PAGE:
Observers interpolate sampled contours with high accuracy and little bias. Recent results support the claim that the human interpolation mechanism is local: it uses only the nearest points in interpolating across a gap in a sampled contour. We present experiments designed to test this hypothesis directly by measuring the influence of each point on interpolation of sampled parabolic contours in space. Each sampled contour consisted of eight points that fell on an otherwise invisible parabolic contour. The binocularly-presented contour was constrained to be in the fronto-parallel plane or in a plane rotated 70 degrees from the fronto-parallel plane about a vertical axis. It subtended approximately 20 × 5 degrees of visual angle when the contour plane was fronto-parallel. On each trial, observers adjusted a setting point, constrained to lie on an invisible setting plane orthogonal to the contour, until it appeared to lie on the contour. In certain trials, one of the fixed points on the contour was displaced by a small amount (4 min arc when in the fronto-parallel plane) in a direction orthogonal to the contour (either normal to the contour plane or in the contour plane). The influence of each of the eight fixed points was computed as the vector difference between the mean of 8 settings with that point perturbed and the mean of 16 unperturbed settings, divided by the magnitude of perturbation. We found that influence falls to zero very quickly with distance from the adjustable point. These results support the hypothesis that the human interpolation mechanism is local, involving as few as four points. Perturbations in the contour plane did not lead to systematic changes of setting out of the contour plane and vice versa. We show that, with such small magnitudes of perturbation, our influence measures serve as estimates of the Jacobian of the human visual interpolation system. Such measures sharply constrain possible models for human visual completion of contours.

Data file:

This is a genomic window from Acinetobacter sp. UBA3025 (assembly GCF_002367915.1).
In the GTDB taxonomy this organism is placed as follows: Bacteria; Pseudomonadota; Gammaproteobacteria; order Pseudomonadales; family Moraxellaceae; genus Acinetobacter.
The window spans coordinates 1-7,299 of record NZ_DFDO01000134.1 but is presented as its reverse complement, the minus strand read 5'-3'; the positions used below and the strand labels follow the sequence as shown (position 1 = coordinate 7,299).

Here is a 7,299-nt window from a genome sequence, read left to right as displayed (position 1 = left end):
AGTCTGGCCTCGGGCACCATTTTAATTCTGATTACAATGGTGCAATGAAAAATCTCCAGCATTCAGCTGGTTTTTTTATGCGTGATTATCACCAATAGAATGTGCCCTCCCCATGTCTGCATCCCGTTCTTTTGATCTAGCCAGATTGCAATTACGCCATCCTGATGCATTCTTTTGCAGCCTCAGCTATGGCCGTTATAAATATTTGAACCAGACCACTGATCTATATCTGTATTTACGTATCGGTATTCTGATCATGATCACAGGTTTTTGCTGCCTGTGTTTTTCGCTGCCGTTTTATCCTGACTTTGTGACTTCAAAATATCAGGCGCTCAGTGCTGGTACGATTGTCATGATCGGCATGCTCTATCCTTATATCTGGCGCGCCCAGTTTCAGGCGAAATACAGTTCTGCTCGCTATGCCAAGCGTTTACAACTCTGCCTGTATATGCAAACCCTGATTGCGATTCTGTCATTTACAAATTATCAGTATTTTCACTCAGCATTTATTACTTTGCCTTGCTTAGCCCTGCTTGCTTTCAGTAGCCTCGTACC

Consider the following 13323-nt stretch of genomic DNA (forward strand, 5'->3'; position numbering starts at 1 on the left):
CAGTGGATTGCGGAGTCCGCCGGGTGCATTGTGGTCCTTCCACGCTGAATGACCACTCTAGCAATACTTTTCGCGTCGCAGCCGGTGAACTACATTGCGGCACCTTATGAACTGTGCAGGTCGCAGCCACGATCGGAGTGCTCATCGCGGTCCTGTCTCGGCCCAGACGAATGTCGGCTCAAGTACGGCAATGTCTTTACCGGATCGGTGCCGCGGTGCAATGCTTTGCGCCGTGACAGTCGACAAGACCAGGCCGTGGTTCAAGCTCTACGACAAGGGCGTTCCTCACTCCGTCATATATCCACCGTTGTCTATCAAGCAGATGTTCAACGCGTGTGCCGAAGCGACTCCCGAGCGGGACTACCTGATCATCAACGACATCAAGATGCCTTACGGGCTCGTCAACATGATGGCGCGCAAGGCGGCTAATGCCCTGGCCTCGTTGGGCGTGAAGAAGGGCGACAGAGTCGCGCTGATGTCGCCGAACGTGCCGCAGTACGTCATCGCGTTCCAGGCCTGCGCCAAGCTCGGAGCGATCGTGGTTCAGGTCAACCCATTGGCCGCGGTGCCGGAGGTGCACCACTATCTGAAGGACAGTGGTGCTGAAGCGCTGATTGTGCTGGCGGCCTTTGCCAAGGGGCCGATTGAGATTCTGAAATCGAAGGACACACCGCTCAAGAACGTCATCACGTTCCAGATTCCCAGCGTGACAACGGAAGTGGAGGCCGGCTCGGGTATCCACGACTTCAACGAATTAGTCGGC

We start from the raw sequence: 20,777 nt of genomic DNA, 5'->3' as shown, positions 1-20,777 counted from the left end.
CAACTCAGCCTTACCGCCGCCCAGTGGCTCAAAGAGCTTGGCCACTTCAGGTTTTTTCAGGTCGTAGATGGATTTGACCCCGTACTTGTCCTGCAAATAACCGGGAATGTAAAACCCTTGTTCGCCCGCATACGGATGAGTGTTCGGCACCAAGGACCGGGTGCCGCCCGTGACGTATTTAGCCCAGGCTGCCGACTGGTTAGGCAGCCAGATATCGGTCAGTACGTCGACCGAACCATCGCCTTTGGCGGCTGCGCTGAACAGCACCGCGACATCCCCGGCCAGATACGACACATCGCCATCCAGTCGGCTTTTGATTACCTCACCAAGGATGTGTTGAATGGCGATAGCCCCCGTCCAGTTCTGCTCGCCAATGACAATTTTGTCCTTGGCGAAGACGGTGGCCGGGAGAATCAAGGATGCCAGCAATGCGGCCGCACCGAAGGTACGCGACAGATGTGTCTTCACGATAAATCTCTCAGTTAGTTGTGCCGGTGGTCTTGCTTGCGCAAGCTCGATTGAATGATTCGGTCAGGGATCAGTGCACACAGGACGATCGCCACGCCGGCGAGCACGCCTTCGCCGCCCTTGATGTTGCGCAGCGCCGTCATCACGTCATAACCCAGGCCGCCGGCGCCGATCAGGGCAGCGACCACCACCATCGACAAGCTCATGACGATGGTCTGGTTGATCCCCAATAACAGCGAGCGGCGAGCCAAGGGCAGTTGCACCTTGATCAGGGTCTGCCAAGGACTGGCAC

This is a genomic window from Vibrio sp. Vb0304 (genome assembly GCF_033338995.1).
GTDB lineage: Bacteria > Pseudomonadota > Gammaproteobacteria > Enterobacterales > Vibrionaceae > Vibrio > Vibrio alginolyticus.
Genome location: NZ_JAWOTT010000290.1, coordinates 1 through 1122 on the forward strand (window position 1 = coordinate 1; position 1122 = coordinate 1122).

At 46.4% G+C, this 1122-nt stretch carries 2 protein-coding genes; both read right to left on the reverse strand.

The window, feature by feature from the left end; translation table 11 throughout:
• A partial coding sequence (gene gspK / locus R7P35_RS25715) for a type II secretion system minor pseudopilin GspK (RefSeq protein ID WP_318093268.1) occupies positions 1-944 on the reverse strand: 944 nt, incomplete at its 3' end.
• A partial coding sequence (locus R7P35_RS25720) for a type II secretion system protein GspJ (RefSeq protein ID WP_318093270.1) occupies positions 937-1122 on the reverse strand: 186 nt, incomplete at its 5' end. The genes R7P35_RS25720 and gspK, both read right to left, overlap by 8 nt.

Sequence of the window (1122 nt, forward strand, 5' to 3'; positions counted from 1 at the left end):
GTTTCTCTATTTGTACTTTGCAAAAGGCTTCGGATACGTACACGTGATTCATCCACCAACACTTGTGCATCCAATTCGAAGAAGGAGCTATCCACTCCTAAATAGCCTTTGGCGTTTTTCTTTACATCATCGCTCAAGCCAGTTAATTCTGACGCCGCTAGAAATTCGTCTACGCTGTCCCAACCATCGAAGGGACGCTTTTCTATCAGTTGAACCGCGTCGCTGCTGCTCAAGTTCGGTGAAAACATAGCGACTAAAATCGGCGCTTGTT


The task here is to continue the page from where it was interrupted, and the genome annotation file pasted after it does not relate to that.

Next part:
ASJC Scopus subject areas
- Sensory Systems